Maggie Q charmed everyone at The CW's 2010 Upfront presentation with her sweet, funny introduction of her first TV series, "Nikita."
At the time, Q had appeared in mostly action films, and rarely in a lead role. She was new to TV, and new to being the center of attention in a room full of executives, advertisers and oh-so-many young, gorgeous stars.
"They threw me on stage and I didn't know what the hell to do or what to say in this room full of very serious people, you know," she said during a recent phone interview. "Not only had I never done TV; I'd just never even been around that."
Flash forward to the present: For three seasons, Q had led a group of actors that includes Shane West, Lyndsy Fonseca and Aaron Stanford while kicking butt as rogue assassin-turned-world saver Nikita Mears. She's doing press for the action series' final six episodes, a mini-season Q and creator Craig Silverstein have been granted "because our fans have been so wonderful," she said. It's a rare chance for a perpetually endangered series to wrap up its story.
"The fact that we kind of kept going and going and we're able to end it is great," Q said. "A lot of times you don't get that opportunity.
"OK, maybe six [episodes] wasn't ideal; maybe 13 would have given us a little more story. But with six you don't have the fat on any episode. You just go for it and every single one is a movie. So we are going out with a bang big time on this show."
The final season, debuting at 7 p.m. Friday on The CW, kicks off about three months after the U.S. government launched a worldwide manhunt for Nikita, who has been framed for the assassination of the president. She's on the run, purposefully separated from the fellow spies who have become her family, as well as her fiance, Michael (West).
Nikita's new family will suffer this season even before what she teases is an epic finale Dec. 27. "There's gonna be some loss this season that is really gonna kill people who love the show," she said.
Q, who shot the film "Divergent" in Chicago this summer, returned to the city this week to film an indie movie called "Broken Benches" with John Leguizamo. It's a small role, she said, which is just fine with her.
"I've been a main person for four years," she said last week from Los Angeles, where she was hiking with her dog, Caesar. "I'd like to take a little break from that."
That doesn't mean she isn't already missing her "Nikita" family. Likening her "Nikita" experience to having a "really great meal," she says she is satisfied with what cast and crew have accomplished.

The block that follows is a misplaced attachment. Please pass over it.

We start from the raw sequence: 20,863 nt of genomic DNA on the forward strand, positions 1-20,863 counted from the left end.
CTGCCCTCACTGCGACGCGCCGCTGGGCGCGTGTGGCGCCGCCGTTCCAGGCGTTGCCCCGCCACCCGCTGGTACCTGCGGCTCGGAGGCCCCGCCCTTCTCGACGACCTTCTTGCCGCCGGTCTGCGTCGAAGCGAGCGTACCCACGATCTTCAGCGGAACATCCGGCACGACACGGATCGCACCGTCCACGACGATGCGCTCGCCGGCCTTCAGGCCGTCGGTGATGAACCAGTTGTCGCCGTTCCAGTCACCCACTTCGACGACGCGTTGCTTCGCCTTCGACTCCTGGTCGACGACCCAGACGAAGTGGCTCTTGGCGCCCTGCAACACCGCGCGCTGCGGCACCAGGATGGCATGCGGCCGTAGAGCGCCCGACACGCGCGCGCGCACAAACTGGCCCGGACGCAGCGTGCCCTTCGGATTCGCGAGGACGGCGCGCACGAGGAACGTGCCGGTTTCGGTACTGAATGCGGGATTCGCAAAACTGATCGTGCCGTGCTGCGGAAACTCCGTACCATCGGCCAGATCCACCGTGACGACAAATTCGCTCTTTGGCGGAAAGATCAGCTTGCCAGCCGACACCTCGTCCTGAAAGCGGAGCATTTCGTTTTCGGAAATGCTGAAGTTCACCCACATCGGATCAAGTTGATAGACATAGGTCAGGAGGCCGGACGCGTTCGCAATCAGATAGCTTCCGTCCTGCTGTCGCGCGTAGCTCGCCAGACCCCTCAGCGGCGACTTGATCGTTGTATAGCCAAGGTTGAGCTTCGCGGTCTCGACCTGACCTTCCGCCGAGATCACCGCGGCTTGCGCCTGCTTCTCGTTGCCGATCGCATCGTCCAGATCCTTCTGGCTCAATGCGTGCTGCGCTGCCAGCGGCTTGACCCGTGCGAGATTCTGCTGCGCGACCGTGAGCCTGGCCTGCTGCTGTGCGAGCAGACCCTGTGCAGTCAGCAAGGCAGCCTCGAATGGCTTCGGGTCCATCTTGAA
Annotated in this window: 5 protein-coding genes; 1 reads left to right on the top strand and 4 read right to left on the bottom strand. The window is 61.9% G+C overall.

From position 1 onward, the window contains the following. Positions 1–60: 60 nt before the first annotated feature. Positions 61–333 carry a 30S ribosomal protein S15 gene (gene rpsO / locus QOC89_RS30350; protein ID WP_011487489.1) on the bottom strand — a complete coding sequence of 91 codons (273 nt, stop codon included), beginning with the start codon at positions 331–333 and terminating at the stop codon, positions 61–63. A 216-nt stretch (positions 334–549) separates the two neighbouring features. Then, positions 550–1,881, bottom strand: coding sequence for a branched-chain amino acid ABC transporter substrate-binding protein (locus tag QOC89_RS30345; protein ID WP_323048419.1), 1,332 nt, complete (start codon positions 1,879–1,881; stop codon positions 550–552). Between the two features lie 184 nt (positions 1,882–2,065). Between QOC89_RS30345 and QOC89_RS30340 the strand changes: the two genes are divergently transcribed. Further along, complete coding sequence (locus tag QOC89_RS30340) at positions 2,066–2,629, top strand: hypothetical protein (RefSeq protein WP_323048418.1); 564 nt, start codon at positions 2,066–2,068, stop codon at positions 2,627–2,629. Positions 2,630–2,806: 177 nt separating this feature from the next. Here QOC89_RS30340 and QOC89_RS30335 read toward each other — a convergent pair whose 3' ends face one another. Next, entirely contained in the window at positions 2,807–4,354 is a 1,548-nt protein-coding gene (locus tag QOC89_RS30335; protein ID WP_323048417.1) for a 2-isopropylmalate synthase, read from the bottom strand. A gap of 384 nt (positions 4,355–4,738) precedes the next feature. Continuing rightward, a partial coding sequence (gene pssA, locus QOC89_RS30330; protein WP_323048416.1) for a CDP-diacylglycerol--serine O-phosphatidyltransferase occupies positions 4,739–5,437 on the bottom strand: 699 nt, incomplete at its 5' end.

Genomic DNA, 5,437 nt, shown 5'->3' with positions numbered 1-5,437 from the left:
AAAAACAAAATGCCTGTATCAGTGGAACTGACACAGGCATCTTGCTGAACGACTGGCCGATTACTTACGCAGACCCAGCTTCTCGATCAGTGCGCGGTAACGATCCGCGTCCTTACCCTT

"It's exactly like that. ‘Are you missing it? Do you want it back?' ‘No, I don't. I've had this really great meal and I'm full and totally satisfied and happy to wrap it up and walk away at this time,'" she said. "I think it's great timing."
Q talked more about the final episodes, why Nikita and Michael can't communicate and what we can expect from Nikita's nemesis, Amanda.
You have six episodes to wrap Nikita's story up. Did it make things more difficult or were you just happy to have six episodes?
Well, both. It was weird because in the beginning we thought, "Great, six." And there's no sort of filler episodes. There are no bottle episodes. We could just go for it. We're just going to write six little movies and it'll be all good. Then you start getting into the logistics of it and you realize that writing six is probably the hardest thing you could do when you're wrapping up a show.
It can be explosive and exciting but it is really, really hard to wrap up everything that you've built in three years in six episodes. So 13 would have been easier but I think we're gonna go out with a bang. I'm really happy with what we've done.
It was a fun process sort of getting the six and going, "OK, how do we make this work?" And it was actually a lot harder than we imagined.
But you're happy with what's going on with what you ended up with?
Yeah. I think we really brought it. I think we did what we felt we needed to do in the time and I also think that the audiences who do love the show are going to be satisfied. And that matters a lot to us.
As somebody who's watched it from the very beginning I was sad you weren't sticking around but happy you get to end it properly.
Absolutely. You bring up a good point and I was just saying to someone that you don't often get that gift of, "OK, here is what we're gonna do. We're gonna go again but this is where it's gonna end."
Not only did I have the time on the hiatus—well, I was doing a movie—but the time to emotionally sort of detach and go, "Oh, OK. So we're ending her here. So this is where we can go. This is how we're gonna get there." Because that's a bit of time. And I was able to kind of get that sort of mental emotional block out of the way because I knew where we were going and there was a plan for it. And I think that really, really helps to wrap up the show and just feel really happy and good about it.